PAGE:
Former WSU Football Coach Nick Rolovich Makes Accusations Against Cougar AD Pat Chun in Lawsuit


More than a year after Nick Rolovich was fired as Washington State's football coach for failing to comply with the mandate that state employees be vaccinated for COVID-19, the former coach is firing back at the school and the state.

Rolovich, through his Kenmore attorney, Brian Fahling, filed a 32-page lawsuit Monday morning in Whitman County Superior Court against Washington State University, Gov. Jay Inslee and WSU athletic director Pat Chun.

Rolovich, who had an annual salary of $3.2 million, was fired with cause Oct. 18, 2021, meaning he did not receive the $3.6 million buyout he would have been owed had he been fired without cause.

The lawsuit says the defendants violated Rolovich's "constitutional, statutory and contractual rights," causing him "significant and ongoing damages."

The lawsuit, which asks for an unspecified amount of money for damages, including punitive, contains many noteworthy claims. Among them were that Chun interfered in the blind review process to assess Rolovich's claim of a religious exemption to the mandate, that Rolovich followed all of WSU's COVID protocols and Chun didn't, and that "WSU willfully and improperly withheld wages from Mr. Rolovich."

The lawsuit also says that when Chun told Rolovich in August 2021 that a new mandate would disallow personal exemptions as a reason to forgo the vaccine, Chun insinuated that Inslee had sought that change to target Rolovich and WSU.

A WSU athletics spokesperson said any comment about the lawsuit would come from Phil Weiler, WSU vice president for marketing and communications.

In an email to The Seattle Times, Weiler wrote Rolovich's lawsuit "is wholly without merit" and that university enforced the vaccine mandate "in a fair and lawful manner" in deciding that the coach's didn't qualify for medical or religious exemptions.

"Washington State University will vigorously defend itself against Mr. Rolovich's claims," Weiler wrote.

Calls to Fahling's office were not returned.

The lawsuit claims without corroboration that WSU's human resource services department told Chun that it had determined that Rolovich was entitled to a religious exemption from the vaccine mandate.

The lawsuit says that Chun, in a memo to human services, challenged the assertion that Rolovich was entitled to a religious exemption. Chun's challenge, the lawsuit says, was based on "the Athletic Department's assertion that 'Rolovich had made several statements that cast doubt on his claimed sincerely held religious belief.' "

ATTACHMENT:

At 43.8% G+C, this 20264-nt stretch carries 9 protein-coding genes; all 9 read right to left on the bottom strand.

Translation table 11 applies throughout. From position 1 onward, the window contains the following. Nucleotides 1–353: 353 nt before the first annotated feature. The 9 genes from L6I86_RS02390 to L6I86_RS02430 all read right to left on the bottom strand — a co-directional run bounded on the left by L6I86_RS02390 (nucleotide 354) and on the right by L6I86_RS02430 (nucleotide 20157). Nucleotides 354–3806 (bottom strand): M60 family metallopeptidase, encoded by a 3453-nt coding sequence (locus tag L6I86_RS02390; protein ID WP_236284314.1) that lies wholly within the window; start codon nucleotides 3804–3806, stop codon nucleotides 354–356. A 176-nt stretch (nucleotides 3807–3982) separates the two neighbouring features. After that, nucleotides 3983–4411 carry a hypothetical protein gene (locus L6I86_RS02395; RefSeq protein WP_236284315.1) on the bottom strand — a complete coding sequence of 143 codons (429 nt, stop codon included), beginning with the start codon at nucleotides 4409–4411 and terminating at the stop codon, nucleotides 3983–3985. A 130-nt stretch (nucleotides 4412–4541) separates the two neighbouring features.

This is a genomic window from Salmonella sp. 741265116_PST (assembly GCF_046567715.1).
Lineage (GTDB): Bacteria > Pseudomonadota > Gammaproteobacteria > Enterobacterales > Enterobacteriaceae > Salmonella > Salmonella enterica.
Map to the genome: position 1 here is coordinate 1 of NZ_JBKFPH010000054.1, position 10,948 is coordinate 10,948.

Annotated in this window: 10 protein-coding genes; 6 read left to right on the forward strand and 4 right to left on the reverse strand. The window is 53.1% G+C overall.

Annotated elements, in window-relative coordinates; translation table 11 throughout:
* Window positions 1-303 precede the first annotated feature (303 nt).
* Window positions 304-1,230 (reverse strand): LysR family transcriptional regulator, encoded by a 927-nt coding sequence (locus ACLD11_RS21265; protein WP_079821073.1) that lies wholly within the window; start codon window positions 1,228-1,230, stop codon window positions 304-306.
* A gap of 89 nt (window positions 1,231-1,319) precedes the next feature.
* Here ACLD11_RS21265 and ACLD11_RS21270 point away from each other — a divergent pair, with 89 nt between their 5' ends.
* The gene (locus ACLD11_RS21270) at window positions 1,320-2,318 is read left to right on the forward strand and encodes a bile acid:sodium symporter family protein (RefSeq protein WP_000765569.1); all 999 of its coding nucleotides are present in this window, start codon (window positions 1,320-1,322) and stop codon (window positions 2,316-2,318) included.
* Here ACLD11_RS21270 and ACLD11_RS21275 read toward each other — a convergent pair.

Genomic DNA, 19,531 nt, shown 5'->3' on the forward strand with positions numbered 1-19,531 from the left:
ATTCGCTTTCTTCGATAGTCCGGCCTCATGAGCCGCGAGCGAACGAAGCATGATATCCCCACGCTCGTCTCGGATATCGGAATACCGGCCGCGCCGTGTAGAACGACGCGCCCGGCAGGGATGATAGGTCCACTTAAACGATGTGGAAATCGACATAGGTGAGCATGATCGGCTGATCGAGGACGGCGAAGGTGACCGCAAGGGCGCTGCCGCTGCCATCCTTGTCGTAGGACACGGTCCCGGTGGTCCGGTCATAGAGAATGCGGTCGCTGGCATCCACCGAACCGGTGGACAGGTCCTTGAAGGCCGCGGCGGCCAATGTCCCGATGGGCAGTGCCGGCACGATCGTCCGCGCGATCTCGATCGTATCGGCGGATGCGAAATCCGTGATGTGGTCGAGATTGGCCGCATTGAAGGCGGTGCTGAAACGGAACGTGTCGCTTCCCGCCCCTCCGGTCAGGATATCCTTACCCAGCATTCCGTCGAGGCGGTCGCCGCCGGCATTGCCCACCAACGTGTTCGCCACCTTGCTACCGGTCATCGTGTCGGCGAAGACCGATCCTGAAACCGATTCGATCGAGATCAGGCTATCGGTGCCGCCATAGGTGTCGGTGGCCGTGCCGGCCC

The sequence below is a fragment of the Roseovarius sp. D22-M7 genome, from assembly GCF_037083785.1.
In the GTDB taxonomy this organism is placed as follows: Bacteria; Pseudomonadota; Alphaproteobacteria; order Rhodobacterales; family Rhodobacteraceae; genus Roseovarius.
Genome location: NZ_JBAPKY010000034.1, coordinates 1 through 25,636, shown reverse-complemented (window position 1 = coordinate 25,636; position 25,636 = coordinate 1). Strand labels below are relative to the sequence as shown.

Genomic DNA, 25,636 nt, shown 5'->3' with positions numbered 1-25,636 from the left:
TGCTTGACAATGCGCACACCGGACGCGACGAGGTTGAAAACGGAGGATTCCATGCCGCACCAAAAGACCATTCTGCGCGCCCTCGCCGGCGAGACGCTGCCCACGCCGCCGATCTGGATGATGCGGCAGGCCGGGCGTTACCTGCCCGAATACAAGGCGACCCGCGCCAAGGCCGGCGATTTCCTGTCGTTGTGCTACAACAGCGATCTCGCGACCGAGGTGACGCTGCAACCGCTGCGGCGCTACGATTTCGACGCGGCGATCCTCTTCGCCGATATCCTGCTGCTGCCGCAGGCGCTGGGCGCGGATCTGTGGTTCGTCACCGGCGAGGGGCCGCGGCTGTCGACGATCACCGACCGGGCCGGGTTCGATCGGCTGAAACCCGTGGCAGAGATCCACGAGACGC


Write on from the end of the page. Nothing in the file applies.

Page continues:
The lawsuit says that on Oct. 18, 2021, the day Rolovich was fired, human resource services sent him an email saying it had determined it did not approve his request for a religious exemption. The lawsuit claims that human resource services "allowed Mr. Chun to improperly influence and interfere with the final decision made in its blind review process."

The lawsuit also says that while Rolovich followed WSU's protocols for COVID-19, Chun didn't. The lawsuit claims that four days after Rolovich was fired, "Mr. Chun was caught violating masking regulations at a donor event" and that days later, "Mr. Chun was caught violating masking regulations while in the locker room with WSU football players."

The allegation that WSU improperly withheld wages from Rolovich goes back to the summer of 2020 at the height of the pandemic. The lawsuit says Rolovich was asked to take a 10% cut in pay in light of the financial issues the pandemic had caused.

The lawsuit says that Rolovich orally agreed, "but only on the condition that WSU not withhold 10 percent from his assistant coaches. Nevertheless, WSU did withhold 10 percent from the salaries of its assistant coaches."

During the August 2021 meeting when Rolovich was told that the new mandate would not include a personal exemption as an exception, the lawsuit says Chun "stated that Gov. Inslee 'did this' just to come after Rolovich and WSU."

The lawsuit says that based on the context, "Mr. Rolovich understood 'did this' to mean that Gov. Inslee was trying to force Mr. Rolovich's hand with his new mandate because he was angry that the highest paid and one of the highest profile State employees had asserted personal or religious objections to his vaccine mandate."

Rolovich also made the assertion that Inslee was trying to force his hand when Rolovich appealed his firing in November 2021. The governor's office responded then that, "He's just wrong."

An Inslee spokesperson referred to the comment made last November and said his office would have no further comment.

The lawsuit claims that unlike other WSU football coaches, Rolovich's contract "did not include provisions requiring him to follow state and federal health and safety guidelines."

The lawsuit also says "nothing in Mr. Rolovich's employee agreement with WSU contemplated a scenario where WSU could claim 'just cause' to terminate him because he refused to violate his religious faith, conscience or bodily integrity."

Although the lawsuit asks for no specific amount, Rolovich filed a tort claim against the university in August seeking $25 million for wrongful termination. A tort claim is a prerequisite to filing a lawsuit against a state agency.

Washington State hired Rolovich in January 2020 after coaching at Hawaii, where he led the team to three bowl games in four years after taking over a struggling program.

After leading the Cougars to a 1-3 record in a shortened 2020 season, he entered the national spotlight when he announced July 21, 2021, that he was not vaccinated for COVID-19 and would not attend Pac-12 media days in person.

The controversy regarding Rolovich's vaccine decision remained a hot topic until he was fired seven games into the 2021 season with WSU having a 4-3 record.